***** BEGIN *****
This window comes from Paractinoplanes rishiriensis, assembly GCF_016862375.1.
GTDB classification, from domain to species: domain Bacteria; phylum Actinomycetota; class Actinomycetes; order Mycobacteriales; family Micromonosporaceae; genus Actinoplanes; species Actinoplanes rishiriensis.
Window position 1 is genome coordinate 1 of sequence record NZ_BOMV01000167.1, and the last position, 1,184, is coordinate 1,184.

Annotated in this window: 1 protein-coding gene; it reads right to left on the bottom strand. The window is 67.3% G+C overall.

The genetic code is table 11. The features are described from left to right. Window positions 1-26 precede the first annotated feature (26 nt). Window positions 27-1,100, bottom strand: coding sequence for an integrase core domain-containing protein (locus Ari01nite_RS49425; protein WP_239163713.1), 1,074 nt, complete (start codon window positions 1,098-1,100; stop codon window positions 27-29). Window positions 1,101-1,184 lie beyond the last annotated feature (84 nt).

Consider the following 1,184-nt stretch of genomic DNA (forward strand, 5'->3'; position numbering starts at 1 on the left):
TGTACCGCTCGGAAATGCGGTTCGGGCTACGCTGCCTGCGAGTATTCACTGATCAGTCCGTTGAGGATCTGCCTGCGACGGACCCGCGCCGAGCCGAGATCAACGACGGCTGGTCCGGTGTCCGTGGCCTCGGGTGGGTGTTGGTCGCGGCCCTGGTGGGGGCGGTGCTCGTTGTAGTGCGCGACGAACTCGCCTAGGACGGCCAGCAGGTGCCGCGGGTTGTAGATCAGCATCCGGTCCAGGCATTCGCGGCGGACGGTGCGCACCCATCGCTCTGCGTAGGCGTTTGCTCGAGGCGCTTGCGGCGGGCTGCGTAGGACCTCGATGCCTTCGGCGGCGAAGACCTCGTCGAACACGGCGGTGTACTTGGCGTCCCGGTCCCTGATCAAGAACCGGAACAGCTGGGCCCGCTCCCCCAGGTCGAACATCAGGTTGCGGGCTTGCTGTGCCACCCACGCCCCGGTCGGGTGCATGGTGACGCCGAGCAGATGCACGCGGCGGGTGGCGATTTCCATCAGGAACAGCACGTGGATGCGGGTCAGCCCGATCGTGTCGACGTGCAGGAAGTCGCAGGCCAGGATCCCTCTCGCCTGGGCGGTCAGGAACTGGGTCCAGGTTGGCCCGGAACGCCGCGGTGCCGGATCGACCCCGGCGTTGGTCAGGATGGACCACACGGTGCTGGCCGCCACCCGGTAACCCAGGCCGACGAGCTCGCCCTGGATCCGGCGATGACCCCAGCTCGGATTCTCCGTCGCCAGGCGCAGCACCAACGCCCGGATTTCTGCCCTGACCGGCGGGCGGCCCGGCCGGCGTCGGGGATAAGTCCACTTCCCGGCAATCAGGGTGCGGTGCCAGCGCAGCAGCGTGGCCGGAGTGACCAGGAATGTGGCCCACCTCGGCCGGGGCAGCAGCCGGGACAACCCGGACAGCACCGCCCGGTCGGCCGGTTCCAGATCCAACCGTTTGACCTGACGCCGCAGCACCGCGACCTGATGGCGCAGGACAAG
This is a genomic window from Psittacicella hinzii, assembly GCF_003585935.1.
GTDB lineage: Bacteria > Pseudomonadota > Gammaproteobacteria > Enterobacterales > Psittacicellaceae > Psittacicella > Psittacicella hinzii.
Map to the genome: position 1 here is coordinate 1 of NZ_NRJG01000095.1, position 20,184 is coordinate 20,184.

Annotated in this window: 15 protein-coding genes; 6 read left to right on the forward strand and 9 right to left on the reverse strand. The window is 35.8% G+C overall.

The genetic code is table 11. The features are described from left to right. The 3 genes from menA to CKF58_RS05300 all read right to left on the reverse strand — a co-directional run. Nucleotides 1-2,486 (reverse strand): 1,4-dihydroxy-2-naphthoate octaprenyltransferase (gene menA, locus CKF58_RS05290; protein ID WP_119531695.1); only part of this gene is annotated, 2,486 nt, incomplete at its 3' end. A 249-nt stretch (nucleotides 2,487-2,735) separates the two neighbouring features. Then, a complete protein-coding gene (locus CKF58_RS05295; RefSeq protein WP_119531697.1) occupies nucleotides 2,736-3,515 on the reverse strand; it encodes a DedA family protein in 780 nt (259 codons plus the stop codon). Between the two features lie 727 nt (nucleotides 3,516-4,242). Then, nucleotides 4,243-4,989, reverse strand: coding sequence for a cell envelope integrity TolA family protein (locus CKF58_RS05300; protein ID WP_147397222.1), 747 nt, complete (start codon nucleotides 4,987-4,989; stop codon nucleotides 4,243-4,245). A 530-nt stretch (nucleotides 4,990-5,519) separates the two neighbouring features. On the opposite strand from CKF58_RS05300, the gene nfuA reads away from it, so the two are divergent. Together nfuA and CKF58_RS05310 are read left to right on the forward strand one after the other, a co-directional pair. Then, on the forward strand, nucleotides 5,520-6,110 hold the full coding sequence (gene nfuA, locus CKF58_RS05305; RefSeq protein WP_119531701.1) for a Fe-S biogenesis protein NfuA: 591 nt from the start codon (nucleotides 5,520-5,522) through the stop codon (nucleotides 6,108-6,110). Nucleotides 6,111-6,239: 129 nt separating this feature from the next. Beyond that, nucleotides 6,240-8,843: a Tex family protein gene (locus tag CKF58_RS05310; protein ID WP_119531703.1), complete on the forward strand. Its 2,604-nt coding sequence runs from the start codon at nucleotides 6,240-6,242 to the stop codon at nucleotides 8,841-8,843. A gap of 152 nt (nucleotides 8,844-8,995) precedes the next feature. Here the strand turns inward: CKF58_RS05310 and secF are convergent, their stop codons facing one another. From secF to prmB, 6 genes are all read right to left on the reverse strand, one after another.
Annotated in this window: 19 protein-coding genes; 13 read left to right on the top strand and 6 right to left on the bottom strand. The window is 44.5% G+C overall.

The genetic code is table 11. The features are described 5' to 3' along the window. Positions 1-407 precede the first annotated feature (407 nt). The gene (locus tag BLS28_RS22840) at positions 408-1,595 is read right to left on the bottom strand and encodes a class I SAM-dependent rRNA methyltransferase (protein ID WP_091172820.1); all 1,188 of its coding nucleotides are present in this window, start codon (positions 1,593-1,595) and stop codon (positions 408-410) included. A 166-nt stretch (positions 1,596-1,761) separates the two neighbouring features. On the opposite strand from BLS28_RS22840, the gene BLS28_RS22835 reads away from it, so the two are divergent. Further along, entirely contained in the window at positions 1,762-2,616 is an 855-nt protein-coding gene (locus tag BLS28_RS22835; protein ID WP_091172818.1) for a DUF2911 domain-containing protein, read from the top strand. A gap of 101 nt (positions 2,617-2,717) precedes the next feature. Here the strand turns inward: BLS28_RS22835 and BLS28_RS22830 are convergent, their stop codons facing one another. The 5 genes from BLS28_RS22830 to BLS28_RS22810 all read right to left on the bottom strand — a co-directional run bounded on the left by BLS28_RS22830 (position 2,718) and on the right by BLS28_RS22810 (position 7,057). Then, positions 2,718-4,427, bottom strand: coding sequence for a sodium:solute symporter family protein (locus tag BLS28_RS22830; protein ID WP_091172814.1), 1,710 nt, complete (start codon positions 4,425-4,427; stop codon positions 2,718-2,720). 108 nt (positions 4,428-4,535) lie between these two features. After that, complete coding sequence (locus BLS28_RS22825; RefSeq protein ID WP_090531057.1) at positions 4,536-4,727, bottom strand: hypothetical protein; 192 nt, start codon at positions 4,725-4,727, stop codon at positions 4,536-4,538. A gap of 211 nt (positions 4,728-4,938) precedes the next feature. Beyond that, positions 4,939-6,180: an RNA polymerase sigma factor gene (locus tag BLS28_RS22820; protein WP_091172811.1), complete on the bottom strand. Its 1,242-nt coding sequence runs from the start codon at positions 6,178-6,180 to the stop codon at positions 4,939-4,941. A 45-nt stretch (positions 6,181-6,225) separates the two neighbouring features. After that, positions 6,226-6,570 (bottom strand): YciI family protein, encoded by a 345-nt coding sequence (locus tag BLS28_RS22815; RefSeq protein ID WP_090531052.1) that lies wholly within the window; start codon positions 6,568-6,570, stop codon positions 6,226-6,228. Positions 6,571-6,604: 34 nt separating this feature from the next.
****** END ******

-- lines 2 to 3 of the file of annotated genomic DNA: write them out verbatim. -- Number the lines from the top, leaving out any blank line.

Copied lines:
GTDB classification, from domain to species: domain Bacteria; phylum Actinomycetota; class Actinomycetes; order Mycobacteriales; family Micromonosporaceae; genus Actinoplanes; species Actinoplanes rishiriensis.
Window position 1 is genome coordinate 1 of sequence record NZ_BOMV01000167.1, and the last position, 1,184, is coordinate 1,184.